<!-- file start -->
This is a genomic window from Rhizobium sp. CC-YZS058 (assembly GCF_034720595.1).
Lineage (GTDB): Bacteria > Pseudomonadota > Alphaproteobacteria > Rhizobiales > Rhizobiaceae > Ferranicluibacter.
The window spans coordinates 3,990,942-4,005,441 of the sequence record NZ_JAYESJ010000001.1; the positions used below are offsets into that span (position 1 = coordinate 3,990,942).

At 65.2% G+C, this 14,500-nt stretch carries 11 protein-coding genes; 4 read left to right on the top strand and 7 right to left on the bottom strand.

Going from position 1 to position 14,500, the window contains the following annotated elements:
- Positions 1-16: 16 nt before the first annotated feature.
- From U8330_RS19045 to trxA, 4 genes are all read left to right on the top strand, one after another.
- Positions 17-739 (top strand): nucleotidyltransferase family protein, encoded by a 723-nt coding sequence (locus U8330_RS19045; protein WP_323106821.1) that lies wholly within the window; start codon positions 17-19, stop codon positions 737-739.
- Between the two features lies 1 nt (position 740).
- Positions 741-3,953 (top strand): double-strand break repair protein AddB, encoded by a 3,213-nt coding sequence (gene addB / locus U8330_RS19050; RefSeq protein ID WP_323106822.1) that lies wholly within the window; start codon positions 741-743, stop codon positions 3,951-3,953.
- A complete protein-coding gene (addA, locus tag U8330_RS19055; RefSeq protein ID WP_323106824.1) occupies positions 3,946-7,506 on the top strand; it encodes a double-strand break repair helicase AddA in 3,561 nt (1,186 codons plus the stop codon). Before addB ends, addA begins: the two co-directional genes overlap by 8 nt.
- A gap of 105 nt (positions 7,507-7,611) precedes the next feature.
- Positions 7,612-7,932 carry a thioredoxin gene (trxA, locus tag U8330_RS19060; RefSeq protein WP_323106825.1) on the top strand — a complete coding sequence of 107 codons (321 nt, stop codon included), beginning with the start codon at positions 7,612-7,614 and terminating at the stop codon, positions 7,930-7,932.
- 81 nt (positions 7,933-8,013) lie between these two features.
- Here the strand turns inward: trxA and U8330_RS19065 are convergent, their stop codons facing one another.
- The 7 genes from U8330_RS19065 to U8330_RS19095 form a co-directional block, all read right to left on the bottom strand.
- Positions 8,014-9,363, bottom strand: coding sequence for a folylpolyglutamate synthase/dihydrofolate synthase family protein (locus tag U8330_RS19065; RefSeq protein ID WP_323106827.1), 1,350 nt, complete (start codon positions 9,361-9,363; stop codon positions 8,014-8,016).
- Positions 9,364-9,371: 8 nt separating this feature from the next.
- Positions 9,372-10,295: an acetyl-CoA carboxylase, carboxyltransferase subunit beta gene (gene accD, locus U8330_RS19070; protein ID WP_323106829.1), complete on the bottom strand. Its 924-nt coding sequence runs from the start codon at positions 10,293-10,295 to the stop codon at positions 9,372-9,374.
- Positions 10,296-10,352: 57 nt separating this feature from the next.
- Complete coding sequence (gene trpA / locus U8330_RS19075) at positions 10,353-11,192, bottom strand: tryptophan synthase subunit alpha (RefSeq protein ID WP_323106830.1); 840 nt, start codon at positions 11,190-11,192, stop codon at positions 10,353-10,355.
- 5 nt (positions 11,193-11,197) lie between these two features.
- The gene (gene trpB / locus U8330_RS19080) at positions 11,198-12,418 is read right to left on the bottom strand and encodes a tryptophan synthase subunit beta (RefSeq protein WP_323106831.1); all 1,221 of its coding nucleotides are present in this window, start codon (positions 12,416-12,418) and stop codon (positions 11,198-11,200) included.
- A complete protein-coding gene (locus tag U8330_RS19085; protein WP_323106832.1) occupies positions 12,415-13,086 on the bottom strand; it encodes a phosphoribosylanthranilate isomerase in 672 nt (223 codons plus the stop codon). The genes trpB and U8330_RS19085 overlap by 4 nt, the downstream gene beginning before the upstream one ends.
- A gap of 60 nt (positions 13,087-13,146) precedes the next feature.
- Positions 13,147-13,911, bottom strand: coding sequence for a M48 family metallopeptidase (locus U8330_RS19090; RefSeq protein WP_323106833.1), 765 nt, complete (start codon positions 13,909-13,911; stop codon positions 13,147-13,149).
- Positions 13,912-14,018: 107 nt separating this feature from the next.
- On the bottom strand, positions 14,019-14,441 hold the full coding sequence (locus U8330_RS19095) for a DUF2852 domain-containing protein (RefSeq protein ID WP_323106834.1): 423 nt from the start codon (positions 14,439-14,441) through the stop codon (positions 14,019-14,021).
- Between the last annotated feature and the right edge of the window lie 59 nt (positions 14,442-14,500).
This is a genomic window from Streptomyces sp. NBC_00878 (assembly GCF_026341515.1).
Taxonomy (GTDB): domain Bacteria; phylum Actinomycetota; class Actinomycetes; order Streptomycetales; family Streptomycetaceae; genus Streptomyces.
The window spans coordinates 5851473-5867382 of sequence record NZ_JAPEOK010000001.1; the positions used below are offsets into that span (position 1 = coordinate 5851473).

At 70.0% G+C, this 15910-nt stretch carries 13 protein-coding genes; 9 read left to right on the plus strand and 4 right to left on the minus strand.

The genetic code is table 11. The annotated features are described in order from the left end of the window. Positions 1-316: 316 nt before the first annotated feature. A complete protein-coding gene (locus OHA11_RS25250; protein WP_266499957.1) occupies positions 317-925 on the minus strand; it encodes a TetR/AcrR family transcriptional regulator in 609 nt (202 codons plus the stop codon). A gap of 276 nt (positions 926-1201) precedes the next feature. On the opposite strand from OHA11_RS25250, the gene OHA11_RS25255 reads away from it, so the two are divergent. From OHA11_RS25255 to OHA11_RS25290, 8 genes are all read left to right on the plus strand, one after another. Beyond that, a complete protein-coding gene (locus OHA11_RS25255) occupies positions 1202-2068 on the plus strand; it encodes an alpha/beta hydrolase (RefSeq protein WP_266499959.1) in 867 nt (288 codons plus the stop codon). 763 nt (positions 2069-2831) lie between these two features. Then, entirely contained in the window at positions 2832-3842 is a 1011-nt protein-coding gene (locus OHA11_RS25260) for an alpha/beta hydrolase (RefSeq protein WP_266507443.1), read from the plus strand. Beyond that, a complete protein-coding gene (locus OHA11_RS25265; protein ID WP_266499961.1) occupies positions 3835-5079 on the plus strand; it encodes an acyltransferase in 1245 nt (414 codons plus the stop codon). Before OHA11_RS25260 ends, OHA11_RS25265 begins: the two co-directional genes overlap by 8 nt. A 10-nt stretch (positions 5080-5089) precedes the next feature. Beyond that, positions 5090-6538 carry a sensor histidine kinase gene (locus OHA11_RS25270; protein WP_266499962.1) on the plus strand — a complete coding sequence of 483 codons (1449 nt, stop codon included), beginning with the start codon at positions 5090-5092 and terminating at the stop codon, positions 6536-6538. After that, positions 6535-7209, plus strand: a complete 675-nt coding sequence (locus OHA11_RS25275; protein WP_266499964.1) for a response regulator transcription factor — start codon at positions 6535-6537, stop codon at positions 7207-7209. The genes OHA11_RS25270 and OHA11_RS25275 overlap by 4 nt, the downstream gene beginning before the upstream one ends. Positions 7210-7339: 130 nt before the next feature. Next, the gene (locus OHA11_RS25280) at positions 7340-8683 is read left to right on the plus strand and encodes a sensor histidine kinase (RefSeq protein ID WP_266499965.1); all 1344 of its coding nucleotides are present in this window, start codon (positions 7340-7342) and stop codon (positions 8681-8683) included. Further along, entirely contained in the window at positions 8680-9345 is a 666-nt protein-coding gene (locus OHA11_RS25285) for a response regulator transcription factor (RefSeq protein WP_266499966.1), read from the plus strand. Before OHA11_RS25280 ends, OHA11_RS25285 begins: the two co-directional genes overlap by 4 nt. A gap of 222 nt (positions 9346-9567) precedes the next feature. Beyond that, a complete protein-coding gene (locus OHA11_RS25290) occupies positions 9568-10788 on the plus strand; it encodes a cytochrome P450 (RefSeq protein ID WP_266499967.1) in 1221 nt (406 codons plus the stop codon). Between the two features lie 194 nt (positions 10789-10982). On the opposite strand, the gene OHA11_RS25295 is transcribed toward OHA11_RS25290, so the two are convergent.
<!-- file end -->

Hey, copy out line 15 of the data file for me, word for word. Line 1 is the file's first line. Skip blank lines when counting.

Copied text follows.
- Here the strand turns inward: trxA and U8330_RS19065 are convergent, their stop codons facing one another.